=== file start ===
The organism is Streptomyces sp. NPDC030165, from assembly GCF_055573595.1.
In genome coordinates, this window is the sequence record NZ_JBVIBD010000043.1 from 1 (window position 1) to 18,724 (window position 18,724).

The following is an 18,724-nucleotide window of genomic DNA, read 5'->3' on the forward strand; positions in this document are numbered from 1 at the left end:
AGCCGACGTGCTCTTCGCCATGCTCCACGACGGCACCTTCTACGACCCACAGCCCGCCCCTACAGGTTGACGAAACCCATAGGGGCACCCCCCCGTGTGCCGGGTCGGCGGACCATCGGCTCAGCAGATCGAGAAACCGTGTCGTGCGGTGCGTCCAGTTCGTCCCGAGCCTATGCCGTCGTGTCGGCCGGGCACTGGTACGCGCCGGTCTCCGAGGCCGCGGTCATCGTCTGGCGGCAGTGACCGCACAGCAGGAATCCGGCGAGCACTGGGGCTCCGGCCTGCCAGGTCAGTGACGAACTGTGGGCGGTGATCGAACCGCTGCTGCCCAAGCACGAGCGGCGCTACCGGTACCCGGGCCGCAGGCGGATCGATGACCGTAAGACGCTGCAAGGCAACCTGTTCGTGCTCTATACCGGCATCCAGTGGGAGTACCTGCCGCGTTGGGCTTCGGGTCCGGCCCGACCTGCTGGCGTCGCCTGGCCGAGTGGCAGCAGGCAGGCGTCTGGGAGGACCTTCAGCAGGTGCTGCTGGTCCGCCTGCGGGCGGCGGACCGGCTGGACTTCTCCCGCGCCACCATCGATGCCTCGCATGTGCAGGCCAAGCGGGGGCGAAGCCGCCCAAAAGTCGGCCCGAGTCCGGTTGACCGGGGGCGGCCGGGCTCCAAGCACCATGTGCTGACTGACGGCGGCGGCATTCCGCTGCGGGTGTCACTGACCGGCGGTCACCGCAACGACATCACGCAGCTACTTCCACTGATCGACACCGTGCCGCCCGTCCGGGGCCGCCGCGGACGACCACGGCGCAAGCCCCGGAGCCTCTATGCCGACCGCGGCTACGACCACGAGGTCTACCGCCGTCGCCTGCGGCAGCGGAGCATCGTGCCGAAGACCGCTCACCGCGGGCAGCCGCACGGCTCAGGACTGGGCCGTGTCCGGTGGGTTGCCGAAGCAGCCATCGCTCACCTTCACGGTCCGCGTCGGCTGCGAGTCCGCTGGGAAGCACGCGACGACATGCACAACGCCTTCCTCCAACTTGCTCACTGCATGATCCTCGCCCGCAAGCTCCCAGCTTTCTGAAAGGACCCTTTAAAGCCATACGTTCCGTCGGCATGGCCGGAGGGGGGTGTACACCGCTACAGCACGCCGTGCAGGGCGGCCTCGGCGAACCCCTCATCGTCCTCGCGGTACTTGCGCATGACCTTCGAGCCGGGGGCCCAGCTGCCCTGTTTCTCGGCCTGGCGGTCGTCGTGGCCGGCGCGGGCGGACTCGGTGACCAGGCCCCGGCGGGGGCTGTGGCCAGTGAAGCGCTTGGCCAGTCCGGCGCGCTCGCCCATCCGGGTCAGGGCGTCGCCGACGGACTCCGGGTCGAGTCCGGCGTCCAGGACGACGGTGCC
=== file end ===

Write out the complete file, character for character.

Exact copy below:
The organism is Streptomyces sp. NPDC030165, from assembly GCF_055573595.1.
In genome coordinates, this window is the sequence record NZ_JBVIBD010000043.1 from 1 (window position 1) to 18,724 (window position 18,724).

The following is an 18,724-nucleotide window of genomic DNA, read 5'->3' on the forward strand; positions in this document are numbered from 1 at the left end:
AGCCGACGTGCTCTTCGCCATGCTCCACGACGGCACCTTCTACGACCCACAGCCCGCCCCTACAGGTTGACGAAACCCATAGGGGCACCCCCCCGTGTGCCGGGTCGGCGGACCATCGGCTCAGCAGATCGAGAAACCGTGTCGTGCGGTGCGTCCAGTTCGTCCCGAGCCTATGCCGTCGTGTCGGCCGGGCACTGGTACGCGCCGGTCTCCGAGGCCGCGGTCATCGTCTGGCGGCAGTGACCGCACAGCAGGAATCCGGCGAGCACTGGGGCTCCGGCCTGCCAGGTCAGTGACGAACTGTGGGCGGTGATCGAACCGCTGCTGCCCAAGCACGAGCGGCGCTACCGGTACCCGGGCCGCAGGCGGATCGATGACCGTAAGACGCTGCAAGGCAACCTGTTCGTGCTCTATACCGGCATCCAGTGGGAGTACCTGCCGCGTTGGGCTTCGGGTCCGGCCCGACCTGCTGGCGTCGCCTGGCCGAGTGGCAGCAGGCAGGCGTCTGGGAGGACCTTCAGCAGGTGCTGCTGGTCCGCCTGCGGGCGGCGGACCGGCTGGACTTCTCCCGCGCCACCATCGATGCCTCGCATGTGCAGGCCAAGCGGGGGCGAAGCCGCCCAAAAGTCGGCCCGAGTCCGGTTGACCGGGGGCGGCCGGGCTCCAAGCACCATGTGCTGACTGACGGCGGCGGCATTCCGCTGCGGGTGTCACTGACCGGCGGTCACCGCAACGACATCACGCAGCTACTTCCACTGATCGACACCGTGCCGCCCGTCCGGGGCCGCCGCGGACGACCACGGCGCAAGCCCCGGAGCCTCTATGCCGACCGCGGCTACGACCACGAGGTCTACCGCCGTCGCCTGCGGCAGCGGAGCATCGTGCCGAAGACCGCTCACCGCGGGCAGCCGCACGGCTCAGGACTGGGCCGTGTCCGGTGGGTTGCCGAAGCAGCCATCGCTCACCTTCACGGTCCGCGTCGGCTGCGAGTCCGCTGGGAAGCACGCGACGACATGCACAACGCCTTCCTCCAACTTGCTCACTGCATGATCCTCGCCCGCAAGCTCCCAGCTTTCTGAAAGGACCCTTTAAAGCCATACGTTCCGTCGGCATGGCCGGAGGGGGGTGTACACCGCTACAGCACGCCGTGCAGGGCGGCCTCGGCGAACCCCTCATCGTCCTCGCGGTACTTGCGCATGACCTTCGAGCCGGGGGCCCAGCTGCCCTGTTTCTCGGCCTGGCGGTCGTCGTGGCCGGCGCGGGCGGACTCGGTGACCAGGCCCCGGCGGGGGCTGTGGCCAGTGAAGCGCTTGGCCAGTCCGGCGCGCTCGCCCATCCGGGTCAGGGCGTCGCCGACGGACTCCGGGTCGAGTCCGGCGTCCAGGACGACGGTGCC